So now, in light of all of that, lets return to Bernard Madoff. Besides his fraud, he was a successful businessman, so I seriously doubt that employment rehabilitation is of much use in this case. I suspect that he knows well that what he did was wrong. I also get the distinct impression that he didn't care, and probably never will. Thus, rehabilitation seems a bit pointless in this case. I'm not sure that he understands that what he did was also stupid. He is a businessman. He certainly should understand that entering into a business whose only viable exit strategies are death or prison is just plain stupid. Revenge is popular, and that is where we see the calls for cruel and unusual punishment. His crime was certainly unusual in its unprecedented magnitude, but it wasn't particularly cruel. While he certainly harmed many people, he didn't physically damage anyone. Yes, there has been one suicide, which certainly seems to me a gross overreaction to any financial calamity. Some people lost nearly all they had. As a side note, those people will hopefully act as a deterrent themselves. Hopefully someone will learn the lesson that diversification of one's investments is an important protection against many things, including but not limited to gross fraud. Acting as a teacher in such a way certainly doesn't diminish the magnitude of the fraud Madoff committed, but I do hope that at least some good came of it. As a deterrent to potential frauds of the future it's certainly important that Madoff be sent to jail. Given the stupidity of his actions, and the fact that few are ever in a position to be able to commit fraud of this magnitude without first being elected to congress, I don't know how much of an effective deterrent his punishment may be. Will a street-corner con man be given second thoughs by Madoff being handed a life sentence? Probably not. But for those few people who are in a position to commit fraud on a grand scale, I'd certainly like to see the message sent that such acts will be dealt with harshly. And then there's finally the aspect of prevention. I don't know what Madoff's sentence will be. It certainly should consist of at least the loss of all his assets and a significant time in prison. Given that he's 70 years old, any reasonable sentence will most likely be a life sentence. But I will say this: if he ever is released from prison, I do hope that at least one special condition is attached to his sentence. I hope that he is legally prohibited from ever changing his name. Given the publicity and magnitude of his crime, that should certainly prohibit anyone from ever trusting him enough to ever let him commit a similar fraud.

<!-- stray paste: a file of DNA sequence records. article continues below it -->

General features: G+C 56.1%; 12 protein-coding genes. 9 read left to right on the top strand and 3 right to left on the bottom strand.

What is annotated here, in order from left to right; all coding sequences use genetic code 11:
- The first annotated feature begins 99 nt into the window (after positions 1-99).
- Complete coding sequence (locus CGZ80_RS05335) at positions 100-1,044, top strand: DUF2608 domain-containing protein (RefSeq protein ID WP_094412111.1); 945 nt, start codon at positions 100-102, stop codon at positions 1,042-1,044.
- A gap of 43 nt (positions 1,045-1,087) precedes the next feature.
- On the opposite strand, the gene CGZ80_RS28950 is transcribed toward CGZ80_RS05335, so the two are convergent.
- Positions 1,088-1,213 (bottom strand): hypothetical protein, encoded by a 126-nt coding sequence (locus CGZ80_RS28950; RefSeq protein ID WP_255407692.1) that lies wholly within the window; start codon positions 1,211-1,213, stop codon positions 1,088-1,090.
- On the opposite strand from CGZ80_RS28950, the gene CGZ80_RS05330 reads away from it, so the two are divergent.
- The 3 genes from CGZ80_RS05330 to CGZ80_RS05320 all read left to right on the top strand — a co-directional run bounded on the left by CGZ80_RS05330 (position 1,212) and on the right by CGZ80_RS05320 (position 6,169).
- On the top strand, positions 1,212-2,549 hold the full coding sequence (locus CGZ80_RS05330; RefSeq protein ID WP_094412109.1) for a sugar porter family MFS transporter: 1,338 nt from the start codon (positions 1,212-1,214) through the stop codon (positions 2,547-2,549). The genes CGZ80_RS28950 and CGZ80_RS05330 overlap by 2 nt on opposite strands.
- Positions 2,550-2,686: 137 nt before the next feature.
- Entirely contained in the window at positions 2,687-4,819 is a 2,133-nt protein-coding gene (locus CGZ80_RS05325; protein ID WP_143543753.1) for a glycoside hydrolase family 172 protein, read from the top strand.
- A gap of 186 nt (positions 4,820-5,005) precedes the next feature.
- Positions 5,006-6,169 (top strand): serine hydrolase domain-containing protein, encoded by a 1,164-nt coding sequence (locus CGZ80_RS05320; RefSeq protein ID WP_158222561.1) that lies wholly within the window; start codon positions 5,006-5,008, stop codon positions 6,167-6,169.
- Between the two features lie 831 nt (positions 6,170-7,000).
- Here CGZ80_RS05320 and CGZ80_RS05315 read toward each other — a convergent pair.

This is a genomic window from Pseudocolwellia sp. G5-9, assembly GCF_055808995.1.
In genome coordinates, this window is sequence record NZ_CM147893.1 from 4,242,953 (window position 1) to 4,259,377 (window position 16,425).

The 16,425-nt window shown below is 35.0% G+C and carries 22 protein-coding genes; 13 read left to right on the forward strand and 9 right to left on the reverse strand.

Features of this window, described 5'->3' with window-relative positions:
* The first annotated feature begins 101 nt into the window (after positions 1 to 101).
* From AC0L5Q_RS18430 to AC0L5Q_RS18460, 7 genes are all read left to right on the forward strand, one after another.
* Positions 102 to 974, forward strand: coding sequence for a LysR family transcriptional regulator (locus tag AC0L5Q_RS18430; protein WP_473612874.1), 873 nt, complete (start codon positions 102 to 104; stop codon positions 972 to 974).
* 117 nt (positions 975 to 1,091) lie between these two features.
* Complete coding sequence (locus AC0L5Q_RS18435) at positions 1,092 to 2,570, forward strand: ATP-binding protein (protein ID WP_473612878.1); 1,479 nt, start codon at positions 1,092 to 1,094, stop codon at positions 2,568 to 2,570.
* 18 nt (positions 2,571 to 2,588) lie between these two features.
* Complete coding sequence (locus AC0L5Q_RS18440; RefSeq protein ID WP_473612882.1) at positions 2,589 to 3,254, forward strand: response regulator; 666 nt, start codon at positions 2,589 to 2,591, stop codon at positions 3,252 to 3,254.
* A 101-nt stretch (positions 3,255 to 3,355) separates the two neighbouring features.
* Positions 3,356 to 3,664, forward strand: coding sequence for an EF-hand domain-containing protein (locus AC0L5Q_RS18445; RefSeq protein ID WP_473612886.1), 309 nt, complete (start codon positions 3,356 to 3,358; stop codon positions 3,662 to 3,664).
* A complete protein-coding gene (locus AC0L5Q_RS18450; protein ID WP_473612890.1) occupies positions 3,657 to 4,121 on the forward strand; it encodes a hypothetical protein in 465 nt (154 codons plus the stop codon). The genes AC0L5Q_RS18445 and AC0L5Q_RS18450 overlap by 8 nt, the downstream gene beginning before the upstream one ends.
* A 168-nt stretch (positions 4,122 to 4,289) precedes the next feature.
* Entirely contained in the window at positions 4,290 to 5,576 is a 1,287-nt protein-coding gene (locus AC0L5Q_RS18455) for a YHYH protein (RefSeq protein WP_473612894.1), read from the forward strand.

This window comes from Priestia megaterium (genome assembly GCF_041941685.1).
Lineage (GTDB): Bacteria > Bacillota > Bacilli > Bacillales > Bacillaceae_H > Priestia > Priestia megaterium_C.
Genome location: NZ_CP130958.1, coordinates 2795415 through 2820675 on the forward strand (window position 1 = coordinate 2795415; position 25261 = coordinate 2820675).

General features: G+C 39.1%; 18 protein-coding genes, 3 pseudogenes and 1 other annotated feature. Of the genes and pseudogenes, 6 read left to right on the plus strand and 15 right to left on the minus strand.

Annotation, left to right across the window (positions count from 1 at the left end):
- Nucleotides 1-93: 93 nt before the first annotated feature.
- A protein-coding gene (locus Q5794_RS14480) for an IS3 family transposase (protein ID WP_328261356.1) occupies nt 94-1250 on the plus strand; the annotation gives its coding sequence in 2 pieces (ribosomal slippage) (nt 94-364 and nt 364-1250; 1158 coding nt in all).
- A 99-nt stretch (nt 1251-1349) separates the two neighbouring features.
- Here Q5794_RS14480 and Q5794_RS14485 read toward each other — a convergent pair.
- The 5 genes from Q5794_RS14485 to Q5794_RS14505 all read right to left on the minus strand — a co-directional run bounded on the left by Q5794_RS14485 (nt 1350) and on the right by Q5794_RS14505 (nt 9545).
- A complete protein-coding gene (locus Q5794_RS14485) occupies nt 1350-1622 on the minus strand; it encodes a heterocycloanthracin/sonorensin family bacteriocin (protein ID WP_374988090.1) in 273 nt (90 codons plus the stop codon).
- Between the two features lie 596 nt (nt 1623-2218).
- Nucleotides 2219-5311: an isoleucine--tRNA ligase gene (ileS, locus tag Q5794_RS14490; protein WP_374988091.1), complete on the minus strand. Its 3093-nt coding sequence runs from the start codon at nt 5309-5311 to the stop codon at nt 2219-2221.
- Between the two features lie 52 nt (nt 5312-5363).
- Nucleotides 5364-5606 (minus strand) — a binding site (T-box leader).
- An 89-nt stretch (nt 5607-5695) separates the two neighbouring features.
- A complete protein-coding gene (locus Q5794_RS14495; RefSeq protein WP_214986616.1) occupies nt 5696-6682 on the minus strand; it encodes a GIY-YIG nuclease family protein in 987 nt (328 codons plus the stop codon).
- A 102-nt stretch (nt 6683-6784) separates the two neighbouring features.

1 comment:

Mike Patterson said...

Nice essay, but I don't believe the claim that keeping his name will keep people from trusting him in the future.
First, people who make their living swindling others are SO persuasive.
Second, people in general are SO forgetful. They'll remember the name, but not the reason they remember it. So the name would probably help him with lots of people.
But I don't know what to do with him either. I personally lean toward revenge and deterrence, but really vicious punishments didn't seem to work all that well up through Victorian times, so I don't know. I do think Singapore has it right with canings etc for many situations. It's a lot cheaper, there's more public humiliation, and the pain might be a deterrent for people who would actually seek out "3 hots and a cot." On the other hand, a good caning would probably kill Madoff.